According to the ONLF statement, Ethiopian troops had been escorting Abay Tsehaye, a senior ruling party official, when they were attacked.
"Abay Tsehaye and a few senior officers escaped by helicopter after all land routes out of the area were blocked by ONLF forces," the statement said.
"Thousands of rounds of ammunition and military hardware, including communications equipment, were captured by ONLF forces during the operation," it added.
"This operation was a direct response to the burning of Caado village recently and the continuing abuses against the people of Ogaden by [government] forces in the Wardheer area," the statement said.
The army's crackdown on the region began after an attack by the ONLF against a Chinese oil venture in April that left 77 people dead.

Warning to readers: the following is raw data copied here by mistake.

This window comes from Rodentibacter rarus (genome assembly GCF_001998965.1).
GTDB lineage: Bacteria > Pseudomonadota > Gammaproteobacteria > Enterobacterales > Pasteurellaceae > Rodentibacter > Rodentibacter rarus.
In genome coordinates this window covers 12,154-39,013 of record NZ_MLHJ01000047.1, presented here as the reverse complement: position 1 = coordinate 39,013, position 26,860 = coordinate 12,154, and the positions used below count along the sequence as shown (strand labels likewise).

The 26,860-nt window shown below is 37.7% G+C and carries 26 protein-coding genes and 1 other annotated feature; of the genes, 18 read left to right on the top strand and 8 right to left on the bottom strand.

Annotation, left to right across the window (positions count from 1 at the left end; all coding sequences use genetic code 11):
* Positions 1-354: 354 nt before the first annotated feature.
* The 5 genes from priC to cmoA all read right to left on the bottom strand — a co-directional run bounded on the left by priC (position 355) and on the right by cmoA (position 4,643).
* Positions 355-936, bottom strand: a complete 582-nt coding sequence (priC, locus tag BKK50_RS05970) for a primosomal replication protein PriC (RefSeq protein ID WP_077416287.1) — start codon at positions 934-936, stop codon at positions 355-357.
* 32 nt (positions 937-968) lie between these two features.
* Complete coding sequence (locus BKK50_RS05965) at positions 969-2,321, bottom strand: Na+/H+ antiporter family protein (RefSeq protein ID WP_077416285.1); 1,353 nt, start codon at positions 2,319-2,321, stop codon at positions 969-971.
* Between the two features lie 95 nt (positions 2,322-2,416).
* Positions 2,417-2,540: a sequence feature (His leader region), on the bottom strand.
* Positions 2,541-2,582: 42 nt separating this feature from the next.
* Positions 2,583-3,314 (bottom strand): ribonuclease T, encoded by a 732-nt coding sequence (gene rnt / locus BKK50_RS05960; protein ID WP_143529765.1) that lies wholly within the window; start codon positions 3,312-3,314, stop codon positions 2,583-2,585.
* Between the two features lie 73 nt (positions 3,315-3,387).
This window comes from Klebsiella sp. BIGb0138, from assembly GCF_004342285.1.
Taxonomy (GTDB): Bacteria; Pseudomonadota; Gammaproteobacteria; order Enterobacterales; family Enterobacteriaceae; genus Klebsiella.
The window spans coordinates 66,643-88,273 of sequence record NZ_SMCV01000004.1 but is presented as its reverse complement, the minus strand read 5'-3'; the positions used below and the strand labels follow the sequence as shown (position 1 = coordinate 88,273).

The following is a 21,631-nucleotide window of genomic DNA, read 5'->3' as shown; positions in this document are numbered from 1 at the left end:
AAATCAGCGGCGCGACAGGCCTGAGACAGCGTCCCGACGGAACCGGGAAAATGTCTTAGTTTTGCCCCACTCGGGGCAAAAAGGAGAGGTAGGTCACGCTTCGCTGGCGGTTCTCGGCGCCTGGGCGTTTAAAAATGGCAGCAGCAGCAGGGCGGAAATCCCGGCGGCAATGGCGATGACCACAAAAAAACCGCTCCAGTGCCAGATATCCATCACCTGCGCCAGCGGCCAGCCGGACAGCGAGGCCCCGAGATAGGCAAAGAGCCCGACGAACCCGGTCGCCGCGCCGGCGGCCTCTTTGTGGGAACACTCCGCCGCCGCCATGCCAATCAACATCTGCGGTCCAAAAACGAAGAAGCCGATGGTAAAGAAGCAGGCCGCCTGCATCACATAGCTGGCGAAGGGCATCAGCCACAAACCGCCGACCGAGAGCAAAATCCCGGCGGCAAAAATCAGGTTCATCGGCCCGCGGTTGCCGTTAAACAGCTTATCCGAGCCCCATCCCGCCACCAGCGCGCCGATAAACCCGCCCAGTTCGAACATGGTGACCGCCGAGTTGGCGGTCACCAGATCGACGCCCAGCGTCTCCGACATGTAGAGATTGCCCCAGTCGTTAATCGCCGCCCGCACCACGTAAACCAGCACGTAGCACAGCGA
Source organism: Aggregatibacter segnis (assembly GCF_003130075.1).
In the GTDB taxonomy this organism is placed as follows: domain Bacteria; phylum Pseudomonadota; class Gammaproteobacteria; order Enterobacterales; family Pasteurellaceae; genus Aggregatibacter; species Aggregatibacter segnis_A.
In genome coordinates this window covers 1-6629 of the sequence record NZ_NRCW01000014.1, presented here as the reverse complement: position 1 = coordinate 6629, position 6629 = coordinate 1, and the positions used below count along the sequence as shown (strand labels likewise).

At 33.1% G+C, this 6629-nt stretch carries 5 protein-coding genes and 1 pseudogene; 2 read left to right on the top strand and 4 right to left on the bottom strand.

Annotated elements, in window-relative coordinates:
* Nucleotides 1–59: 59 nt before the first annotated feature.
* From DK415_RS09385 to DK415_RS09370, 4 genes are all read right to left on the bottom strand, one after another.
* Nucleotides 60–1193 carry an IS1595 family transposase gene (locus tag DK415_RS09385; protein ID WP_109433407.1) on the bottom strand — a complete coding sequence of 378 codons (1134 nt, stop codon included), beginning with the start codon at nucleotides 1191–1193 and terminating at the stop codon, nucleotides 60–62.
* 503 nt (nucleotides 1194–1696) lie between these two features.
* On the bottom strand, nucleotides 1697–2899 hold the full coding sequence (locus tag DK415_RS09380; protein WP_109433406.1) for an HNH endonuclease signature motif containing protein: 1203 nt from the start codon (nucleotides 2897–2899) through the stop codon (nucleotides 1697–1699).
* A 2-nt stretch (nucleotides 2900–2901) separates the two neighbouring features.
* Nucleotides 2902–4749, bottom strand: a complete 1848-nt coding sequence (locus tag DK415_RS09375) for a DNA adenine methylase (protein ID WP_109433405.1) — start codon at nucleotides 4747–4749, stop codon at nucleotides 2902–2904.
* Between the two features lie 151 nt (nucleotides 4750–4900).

Authorities have imposed a trade blockade on the region since June, with few goods or food permitted into the area, according to Human Rights Watch.
International aid organisations have also been blocked from the region, where the ONLF has repeatedly warned that an "African genocide" was occurring.
Formed in 1984, the ONLF is fighting for the independence of ethnic Somalis in Ogaden, whom they say have been marginalised by Addis Ababa.
The Ogaden region has long been extremely poor, but the discovery of gas and oil has brought some hopes of wealth as well as new causes of conflict.